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Achieving Compliant Timber Aesthetics in Wet Areas

In the New Zealand market, there's an array of flooring options to choose from, but not all are suitable for wet areas. Certain factors need careful consideration when making selections. The primary concern boils down to practicality: what happens in the event of flooding or prolonged moisture exposure in wet areas?

The majority of timber-based flooring and various other options are no longer covered under E3 Acceptable solutions, particularly within 1.5 metres of sanitary fixtures or appliances. This criterion extends beyond bathrooms, toilets, and laundries to now include kitchens and certain adjacent areas within the specified distance of fixtures and appliances.

Specifically, E3/AS1 (internal moisture regarding flooring in New Zealand) has three acceptable solutions, each of which requires the floor and wall junctions to be coved to ensure no moisture can penetrate. As per the installation guidelines from GIB, a 5-10mm gap is to be left between the wall linings and floor junction; the only true and tested method of ensuring water is not able to penetrate these junctions is to create a cove junction between the wall linings and subfloor. Some great Waterproofing systems in the market offer compliance with both E3/AS1 and E3/AS2, which is often not considered when deviating from the acceptable solutions within E3/AS1.

It is clear that there is more focus on ensuring water containment and protection of surrounding areas and adjoining tenancies for NZ homes. For this reason, timber-look tile and larger module porcelains have been increasing in popularity among NZ homeowners since the code change, as councils have been very familiar with the use of tiles in wet areas for decades.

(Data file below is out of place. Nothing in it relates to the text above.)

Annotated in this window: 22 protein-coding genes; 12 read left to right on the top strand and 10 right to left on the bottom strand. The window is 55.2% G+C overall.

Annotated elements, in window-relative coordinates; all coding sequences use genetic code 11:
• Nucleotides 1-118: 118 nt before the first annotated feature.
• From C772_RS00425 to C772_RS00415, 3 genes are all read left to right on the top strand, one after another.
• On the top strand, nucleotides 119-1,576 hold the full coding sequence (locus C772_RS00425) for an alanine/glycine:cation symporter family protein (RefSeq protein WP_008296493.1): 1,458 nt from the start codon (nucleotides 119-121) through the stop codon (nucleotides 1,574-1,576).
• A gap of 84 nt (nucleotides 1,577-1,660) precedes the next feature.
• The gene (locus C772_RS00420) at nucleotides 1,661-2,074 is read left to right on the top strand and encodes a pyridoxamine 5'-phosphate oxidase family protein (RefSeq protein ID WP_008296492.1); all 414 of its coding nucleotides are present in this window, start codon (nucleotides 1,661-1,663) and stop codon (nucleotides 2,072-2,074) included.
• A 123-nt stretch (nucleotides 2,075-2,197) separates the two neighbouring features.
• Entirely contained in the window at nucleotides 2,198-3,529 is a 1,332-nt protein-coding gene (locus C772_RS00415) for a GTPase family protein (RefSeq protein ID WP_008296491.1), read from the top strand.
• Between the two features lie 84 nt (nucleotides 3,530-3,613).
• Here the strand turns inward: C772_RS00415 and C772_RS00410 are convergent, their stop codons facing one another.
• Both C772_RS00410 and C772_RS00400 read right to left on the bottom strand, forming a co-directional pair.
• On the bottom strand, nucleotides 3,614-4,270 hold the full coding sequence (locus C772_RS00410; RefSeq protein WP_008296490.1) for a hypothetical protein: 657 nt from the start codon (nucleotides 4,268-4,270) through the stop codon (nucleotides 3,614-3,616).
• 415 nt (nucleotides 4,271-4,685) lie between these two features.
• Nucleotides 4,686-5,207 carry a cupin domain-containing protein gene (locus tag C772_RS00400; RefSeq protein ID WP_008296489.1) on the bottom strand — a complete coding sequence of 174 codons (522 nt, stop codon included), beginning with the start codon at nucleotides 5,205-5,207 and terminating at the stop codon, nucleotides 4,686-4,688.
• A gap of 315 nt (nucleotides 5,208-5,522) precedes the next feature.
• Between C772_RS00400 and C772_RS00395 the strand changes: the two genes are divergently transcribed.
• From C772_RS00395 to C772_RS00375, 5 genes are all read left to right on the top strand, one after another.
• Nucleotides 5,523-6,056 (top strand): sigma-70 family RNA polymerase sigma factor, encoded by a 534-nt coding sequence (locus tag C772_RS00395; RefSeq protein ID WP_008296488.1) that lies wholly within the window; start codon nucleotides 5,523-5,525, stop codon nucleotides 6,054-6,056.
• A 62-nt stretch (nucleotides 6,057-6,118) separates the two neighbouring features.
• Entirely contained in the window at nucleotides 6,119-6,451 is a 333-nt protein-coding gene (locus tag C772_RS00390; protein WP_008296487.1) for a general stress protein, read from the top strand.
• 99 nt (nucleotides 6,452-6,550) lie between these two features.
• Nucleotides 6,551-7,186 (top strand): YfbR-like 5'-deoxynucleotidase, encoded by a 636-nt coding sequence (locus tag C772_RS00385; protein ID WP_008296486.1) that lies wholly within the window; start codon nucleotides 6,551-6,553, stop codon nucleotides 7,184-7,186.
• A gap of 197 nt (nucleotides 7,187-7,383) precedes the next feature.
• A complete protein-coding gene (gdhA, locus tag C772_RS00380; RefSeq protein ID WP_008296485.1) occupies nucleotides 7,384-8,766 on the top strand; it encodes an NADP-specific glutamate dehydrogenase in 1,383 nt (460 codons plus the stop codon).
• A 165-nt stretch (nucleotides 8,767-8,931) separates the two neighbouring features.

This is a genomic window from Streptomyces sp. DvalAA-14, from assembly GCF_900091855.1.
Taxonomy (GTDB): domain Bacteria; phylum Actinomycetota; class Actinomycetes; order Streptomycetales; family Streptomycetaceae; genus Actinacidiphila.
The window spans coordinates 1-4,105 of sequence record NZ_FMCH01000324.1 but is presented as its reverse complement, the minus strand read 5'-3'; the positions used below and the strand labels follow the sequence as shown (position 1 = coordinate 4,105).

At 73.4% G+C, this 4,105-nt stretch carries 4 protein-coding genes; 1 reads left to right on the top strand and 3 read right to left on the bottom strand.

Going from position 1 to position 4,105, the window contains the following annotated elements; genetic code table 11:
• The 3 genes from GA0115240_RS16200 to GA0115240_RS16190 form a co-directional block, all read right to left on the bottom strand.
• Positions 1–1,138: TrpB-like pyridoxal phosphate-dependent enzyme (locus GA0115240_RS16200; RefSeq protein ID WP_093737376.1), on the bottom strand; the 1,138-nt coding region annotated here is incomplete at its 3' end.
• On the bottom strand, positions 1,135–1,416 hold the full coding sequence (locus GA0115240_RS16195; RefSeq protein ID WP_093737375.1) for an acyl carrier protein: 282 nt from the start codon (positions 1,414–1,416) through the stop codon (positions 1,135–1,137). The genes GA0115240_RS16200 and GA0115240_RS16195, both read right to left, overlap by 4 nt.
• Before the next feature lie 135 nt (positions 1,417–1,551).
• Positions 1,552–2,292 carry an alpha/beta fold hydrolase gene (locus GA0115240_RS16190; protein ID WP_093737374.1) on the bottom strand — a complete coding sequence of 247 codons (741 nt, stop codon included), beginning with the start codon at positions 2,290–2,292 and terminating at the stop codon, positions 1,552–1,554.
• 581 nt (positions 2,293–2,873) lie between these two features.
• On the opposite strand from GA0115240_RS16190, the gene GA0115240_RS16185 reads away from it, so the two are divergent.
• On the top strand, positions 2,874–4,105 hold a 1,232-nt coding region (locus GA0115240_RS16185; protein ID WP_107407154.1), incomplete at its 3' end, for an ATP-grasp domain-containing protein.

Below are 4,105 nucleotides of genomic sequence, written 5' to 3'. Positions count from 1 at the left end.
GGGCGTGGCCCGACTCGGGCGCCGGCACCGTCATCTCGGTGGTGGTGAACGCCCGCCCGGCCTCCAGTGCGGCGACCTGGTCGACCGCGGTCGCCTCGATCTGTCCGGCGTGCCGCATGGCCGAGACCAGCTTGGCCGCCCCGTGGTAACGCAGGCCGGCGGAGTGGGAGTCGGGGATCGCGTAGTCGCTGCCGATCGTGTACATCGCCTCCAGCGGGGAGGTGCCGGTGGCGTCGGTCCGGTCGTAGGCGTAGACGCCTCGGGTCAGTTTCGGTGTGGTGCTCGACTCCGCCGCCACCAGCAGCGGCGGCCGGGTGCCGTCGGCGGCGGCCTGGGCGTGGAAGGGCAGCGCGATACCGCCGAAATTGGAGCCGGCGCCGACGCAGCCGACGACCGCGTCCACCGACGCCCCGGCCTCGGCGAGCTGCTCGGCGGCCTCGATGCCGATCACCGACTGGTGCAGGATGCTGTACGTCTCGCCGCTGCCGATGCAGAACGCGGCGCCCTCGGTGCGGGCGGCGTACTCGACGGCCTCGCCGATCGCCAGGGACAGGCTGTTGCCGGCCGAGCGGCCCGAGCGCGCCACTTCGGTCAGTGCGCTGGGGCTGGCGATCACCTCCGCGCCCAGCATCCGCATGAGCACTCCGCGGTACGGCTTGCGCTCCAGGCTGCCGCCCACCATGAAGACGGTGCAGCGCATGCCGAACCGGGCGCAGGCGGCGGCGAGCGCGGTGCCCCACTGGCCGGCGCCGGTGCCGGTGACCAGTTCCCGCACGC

Alternative flooring solutions can be proposed; however, what is becoming more evident is that alternative solutions require an approved waterproof membrane installed prior to any alternative flooring system and a far more stringent approval process.

Non-wood-based inert materials have become the preferred choice when submerged in water. Porcelain tiles, fired at high temperatures like 1300 degrees, remain inert indefinitely when exposed to moisture.

Floating installations of flooring within 1.5m of a Sanitary Fixture or Fitting are not able to warranty compliance without being installed over a suitable waterproofing system that includes coving within these areas of concern. Silicon alone cannot be relied upon to provide the same durability as a tested flexible membrane.

Alternative solutions can be proposed; however, evidence suggests that councils are requiring these solutions to be installed in conjunction with an approved waterproof membrane or at least offer the same level of protection and be tested to the same standards, not only a topical cup test.

What is concerning is that we are on a weekly basis hearing of customers being incorrectly advised with regards to what products and systems are acceptable or will likely be approved as an 'Alternative Solution'. The major omission concerns start with a compliant waterproof system that can be applied and certified with a PS3, as there is little likelihood these will meet the code. Meaning little likelihood that a building permit or inspection will be approved.

As a result of this, it is worth noting that councils such as Auckland City now have tick boxes for compliant waterproofing at time of building consent and at building approval.

View more information on Tile Warehouse, including contact details.
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